Students had days out of school, businesses shut down, and drivers kept off the roads when nearly a foot of snow fell in early January.
All of those measures helped county residents weather what the county and state are now officially calling a snow disaster.
The snow didn’t cause widespread damage to homes and businesses like a flood or tornado. Residents dealt with the occasional mailbox getting knocked down, fender bender from sliding on snow-covered roads or bumps and bruises from slipping on ice. Businesses suffered a drop in customers.
The snowstorm certainly damaged the bank accounts of local governments, which had to pay overtime for plow drivers, gas and repairs for plow trucks and road salt. Now the county and state are waiting to see if the federal government will help pay for the cleanup.
Johnson County governments spent about $536,000 to clean up snow during a two-day period in early January.
That amount topped the spending threshold of $3.50 per person living in the county, which totals $500,000, to qualify as a local disaster, Johnson County Emergency Management director Stephanie Sichting said.
Counties, cities, towns and schools throughout Indiana combined to spend more than $9 million responding to the storm, making the state eligible for disaster aid from the Federal Emergency Management Agency, Indiana Department of Homeland Security spokesman John Erickson said.
The federal agency is asking all local and state street and highway departments, schools, libraries and electricity cooperatives to submit copies of time cards and invoices to verify the expenses, Sichting said.
“They’re wanting us to collect all of their eligible expenses. We need their time sheets. Now they have to prove everything,” she said.
Local agencies were asked to report any expenses they had fighting the snowstorm during a 48-hour period. That two-day time frame isn’t set to specific days, so while county and city plows were working the most on Sunday and Monday, local schools likely had more expenses on Monday and Tuesday, Sichting said.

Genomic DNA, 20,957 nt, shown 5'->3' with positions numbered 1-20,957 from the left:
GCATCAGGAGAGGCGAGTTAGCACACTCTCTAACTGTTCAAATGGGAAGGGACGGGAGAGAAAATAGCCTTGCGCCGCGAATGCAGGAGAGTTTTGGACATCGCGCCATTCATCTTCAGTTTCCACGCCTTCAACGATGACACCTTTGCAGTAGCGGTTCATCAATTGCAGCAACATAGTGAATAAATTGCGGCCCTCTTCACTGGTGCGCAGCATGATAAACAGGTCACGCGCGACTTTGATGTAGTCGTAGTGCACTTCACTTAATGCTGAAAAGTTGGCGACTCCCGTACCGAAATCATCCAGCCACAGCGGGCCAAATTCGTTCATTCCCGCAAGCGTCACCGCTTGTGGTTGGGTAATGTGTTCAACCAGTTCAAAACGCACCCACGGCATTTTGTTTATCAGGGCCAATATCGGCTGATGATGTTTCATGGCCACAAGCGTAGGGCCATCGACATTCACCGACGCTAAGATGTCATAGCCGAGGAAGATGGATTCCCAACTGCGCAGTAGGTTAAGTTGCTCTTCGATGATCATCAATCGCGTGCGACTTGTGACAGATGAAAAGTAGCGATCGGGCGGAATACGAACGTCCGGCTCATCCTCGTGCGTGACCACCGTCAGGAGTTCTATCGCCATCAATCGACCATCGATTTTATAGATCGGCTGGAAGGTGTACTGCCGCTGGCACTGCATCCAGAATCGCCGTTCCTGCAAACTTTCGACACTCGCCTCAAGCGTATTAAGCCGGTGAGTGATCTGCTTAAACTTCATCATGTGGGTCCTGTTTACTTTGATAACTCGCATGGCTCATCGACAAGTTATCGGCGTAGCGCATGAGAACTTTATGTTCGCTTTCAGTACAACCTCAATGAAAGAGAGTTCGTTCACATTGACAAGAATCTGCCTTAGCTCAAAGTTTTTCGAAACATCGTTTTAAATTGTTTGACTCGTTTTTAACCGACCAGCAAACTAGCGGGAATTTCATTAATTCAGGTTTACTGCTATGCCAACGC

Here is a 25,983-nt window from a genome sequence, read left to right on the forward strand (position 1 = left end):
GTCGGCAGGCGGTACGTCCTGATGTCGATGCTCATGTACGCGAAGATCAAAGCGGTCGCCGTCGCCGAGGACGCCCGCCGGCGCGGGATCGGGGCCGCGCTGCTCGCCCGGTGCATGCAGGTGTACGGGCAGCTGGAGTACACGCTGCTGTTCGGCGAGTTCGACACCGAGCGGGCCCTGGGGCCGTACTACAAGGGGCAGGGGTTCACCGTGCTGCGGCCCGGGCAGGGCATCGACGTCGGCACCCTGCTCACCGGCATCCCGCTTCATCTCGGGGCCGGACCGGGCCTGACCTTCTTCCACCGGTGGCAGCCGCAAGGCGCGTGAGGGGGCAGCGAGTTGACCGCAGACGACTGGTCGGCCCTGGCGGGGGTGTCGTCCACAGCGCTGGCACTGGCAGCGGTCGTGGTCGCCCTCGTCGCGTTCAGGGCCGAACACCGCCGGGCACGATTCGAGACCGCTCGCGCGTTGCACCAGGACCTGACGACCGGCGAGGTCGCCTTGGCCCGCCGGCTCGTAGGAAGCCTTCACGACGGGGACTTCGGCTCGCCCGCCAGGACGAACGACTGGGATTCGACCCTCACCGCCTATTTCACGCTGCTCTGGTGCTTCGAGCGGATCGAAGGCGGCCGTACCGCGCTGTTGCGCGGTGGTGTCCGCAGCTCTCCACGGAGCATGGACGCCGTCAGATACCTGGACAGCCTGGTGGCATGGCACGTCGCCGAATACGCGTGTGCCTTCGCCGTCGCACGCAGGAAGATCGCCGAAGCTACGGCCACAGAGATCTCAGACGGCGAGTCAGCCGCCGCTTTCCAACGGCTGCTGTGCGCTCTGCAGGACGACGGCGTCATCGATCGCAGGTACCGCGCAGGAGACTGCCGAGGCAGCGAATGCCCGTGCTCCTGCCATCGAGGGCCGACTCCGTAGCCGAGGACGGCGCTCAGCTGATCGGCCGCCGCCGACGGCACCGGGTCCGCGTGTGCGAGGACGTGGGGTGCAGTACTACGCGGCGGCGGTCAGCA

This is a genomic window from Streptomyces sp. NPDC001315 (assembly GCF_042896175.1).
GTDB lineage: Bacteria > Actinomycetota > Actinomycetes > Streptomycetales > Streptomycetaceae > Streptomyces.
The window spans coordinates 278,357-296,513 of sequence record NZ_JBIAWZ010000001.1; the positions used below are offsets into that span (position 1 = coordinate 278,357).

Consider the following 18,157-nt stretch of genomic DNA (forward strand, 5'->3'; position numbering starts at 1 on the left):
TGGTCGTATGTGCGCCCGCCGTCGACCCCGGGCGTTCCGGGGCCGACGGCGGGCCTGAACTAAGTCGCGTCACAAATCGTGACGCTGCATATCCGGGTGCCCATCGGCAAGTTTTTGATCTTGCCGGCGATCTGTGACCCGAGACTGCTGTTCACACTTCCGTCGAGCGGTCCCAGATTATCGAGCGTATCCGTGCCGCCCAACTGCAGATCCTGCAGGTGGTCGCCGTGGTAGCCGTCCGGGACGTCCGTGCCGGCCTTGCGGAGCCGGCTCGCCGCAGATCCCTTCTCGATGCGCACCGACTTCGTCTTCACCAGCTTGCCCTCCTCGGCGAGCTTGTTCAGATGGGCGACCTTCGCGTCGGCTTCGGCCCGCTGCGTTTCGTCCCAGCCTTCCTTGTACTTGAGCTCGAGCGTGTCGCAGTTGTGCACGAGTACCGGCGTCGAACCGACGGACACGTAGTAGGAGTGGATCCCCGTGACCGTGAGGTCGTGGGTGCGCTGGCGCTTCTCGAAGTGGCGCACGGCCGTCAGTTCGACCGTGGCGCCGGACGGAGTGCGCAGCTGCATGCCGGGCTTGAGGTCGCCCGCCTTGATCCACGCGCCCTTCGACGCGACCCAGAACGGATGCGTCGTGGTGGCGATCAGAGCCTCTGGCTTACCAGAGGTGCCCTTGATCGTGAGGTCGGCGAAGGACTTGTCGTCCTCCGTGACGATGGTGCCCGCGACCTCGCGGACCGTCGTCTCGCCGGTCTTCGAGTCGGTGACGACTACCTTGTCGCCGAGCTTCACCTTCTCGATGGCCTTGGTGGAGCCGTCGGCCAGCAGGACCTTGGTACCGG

Those expenses can include costs such as overtime paid to workers, hiring private companies to help with plowing, road salt, gasoline and expenses to run plow trucks, Sichting said.
Johnson County Emergency Management was able to claim expenses for work done by the Indiana Department of Transportation or Department of Natural Resources in the county, as well as any work done by Johnson County REMC.
Greenwood, Johnson County and Franklin road workers racked up the most expenses during the two-day window. Greenwood spent the most at about $114,000. The county highway department spent $64,000, and Franklin spent $38,000, Sichting said.
Once all of the information is gathered and turned over to FEMA, federal workers
may need several months to verify all of the information, Erickson said.
This type of disaster requires more review to make sure all of the expenses being claimed by counties and states are eligible according to federal rules. That process takes more time than weather that causes damage to property, he said.
“It’s more detail than with a homeowner, when you see there’s a home that’s damaged — this much is uninsured, so they qualify for this. It’s just more complex,” Erickson said.
If Johnson County and Indiana still meet the federal requirements after the review, FEMA would send reimbursements to each agency to cover the cost from the snowstorm, Sichting said. Neither Sichting or Erickson had any estimates as to when that would occur if the disaster aid is approved.